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November 11 2008 | AUSTRALIA

Government to promote new worldwide campaign against death penalty

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Australia to seek UN resolution against executions

By James Grubel CANBERRA, Nov 10 - Australia will push for a new United Nations resolution against the death penalty, Foreign Minister Stephen Smith said on Monday, following Indonesia's weekend execution of three men for the 2002 Bali bombings.

Human rights lawyers said Australia may have hurt its campaign by not speaking forcefully against capital punishment ahead of the Indonesia executions.

"I think it would have been better for us to stand up more clearly, and speak more firmly and loudly in the region prior to the execution," human rights lawyer Julian McMahon told Australian radio. Three Indonesian men -- Imam Samudra, Mukhlas, and Amrozi -- were shot dead by firing squad on Sunday morning. They had been sentenced to death for the 2002 Bali nightclub attacks, which killed 202 people, including 88 Australians and 38 Indonesians.

The death penalty was officially outlawed across all Australian states in 1984. But the last execution in the country was in 1967, when Ronald Ryan was hanged in Melbourne for shooting dead a guard during a prison escape.

Three Australians, Scott Rush, Andrew Chan and Myuran Sukumaran, remain on death row in Indonesia after being convicted for drug smuggling. Australia has said it will seek clemency if legal processes do not spare their lives.

Smith told Australia's parliament on Monday that the government co-sponsored a resolution in 2007 at the United Nations urging a moratorium on capital punishment, and would support a new resolution later this year.

"Internationally, Australia supports the abolition of the death penalty as a form of punishment," Smith said.

Australian National University law professor Don Rothwell said the move should generate new dialogue across the region, particularly with New Zealand, the Philippines and East Timor also opposed to the death penalty.

"Legally and diplomatically, the time would seem to be right for Australia to take forward this type of initiative," Rothwell told Reuters.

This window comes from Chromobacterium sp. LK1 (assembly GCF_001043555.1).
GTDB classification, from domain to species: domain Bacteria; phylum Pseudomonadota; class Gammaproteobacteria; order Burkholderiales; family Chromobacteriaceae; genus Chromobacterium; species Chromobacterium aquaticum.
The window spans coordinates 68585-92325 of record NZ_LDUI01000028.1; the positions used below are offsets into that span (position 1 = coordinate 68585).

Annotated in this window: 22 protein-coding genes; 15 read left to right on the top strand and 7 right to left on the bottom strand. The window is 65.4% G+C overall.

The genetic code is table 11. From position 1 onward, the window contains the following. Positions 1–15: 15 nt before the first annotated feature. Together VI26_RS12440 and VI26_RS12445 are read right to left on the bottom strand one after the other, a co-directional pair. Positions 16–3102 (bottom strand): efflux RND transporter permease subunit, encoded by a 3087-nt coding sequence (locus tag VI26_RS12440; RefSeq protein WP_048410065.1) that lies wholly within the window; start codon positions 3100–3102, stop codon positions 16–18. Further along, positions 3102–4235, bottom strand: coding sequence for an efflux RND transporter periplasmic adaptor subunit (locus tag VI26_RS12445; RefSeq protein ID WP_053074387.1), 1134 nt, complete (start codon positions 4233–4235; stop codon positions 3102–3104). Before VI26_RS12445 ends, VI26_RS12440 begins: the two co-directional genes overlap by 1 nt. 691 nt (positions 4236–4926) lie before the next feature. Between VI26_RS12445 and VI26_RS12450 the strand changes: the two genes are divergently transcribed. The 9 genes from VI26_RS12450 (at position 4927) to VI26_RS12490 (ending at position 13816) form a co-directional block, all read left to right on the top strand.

He said for Australia's position on the death penalty to be credible, it needed to make its point consistently with neighbouring countries, as well as China and the United States, which still have capital punishment.

McMahon, who helped defend Australian drug smuggler Nguyen Tuong Van, executed in Singapore in 2005, said he welcomed Smith's commitment to a new U.N resolution.

But he said Australia had a right to speak out against the execution of the Bali bombers, because Australians were victims of the bombings.

"The response after the execution is exactly what I would have hoped for," McMahon told Australian Broadcasting Corp.


"I just think we should have been doing it consistently, rather than just after the execution." (Editing by Jerry Norton)




SYDNEY, 10 NOV - L'Australia guidera' una nuova campagna contro la pena di morte. Lo ha annunciato il ministro degli Esteri, Stephen Smith, dopo la fucilazione sabato scorso in Indonesia di tre militanti islamici condannati per gli attentati nell'isola turistica di Bali, che nell'ottobre 2002 uccisero 202 persone fra cui 88 australiani.

Smith ha dichiarato di non provare ''altro che disprezzo'' per gli attentatori, ma ha aggiunto che quella di promuovere l'abolizione della pena capitale e' una posizione australiana bipartisan di lunga data. Il ministro ha ricordato che il suo governo e' stato fra i promotori della risoluzione Onu del 2007 per una moratoria sulla pena di morte e che quest'anno promuovera' una nuova risoluzione dell'Assemblea generale. Il sostegno alla posizione del governo e' stato confermato oggi dalla portavoce per gli Esteri dell'opposizione conservatrice, Helen Coonan, e dal leader dei Verdi, Bob Brown.

La sezione australiana di Amnesty International ha tuttavia criticato il governo per non aver chiesto espressamente un atto di clemenza per i tre militanti islamici, sostenendo che questo aggravera' la posizione di tre australiani gia' condannati a morte in Indonesia per traffico di droga, per i quali Canberra ha gia' annunciato di chiedere clemenza se falliranno tutte le altre vie legali.

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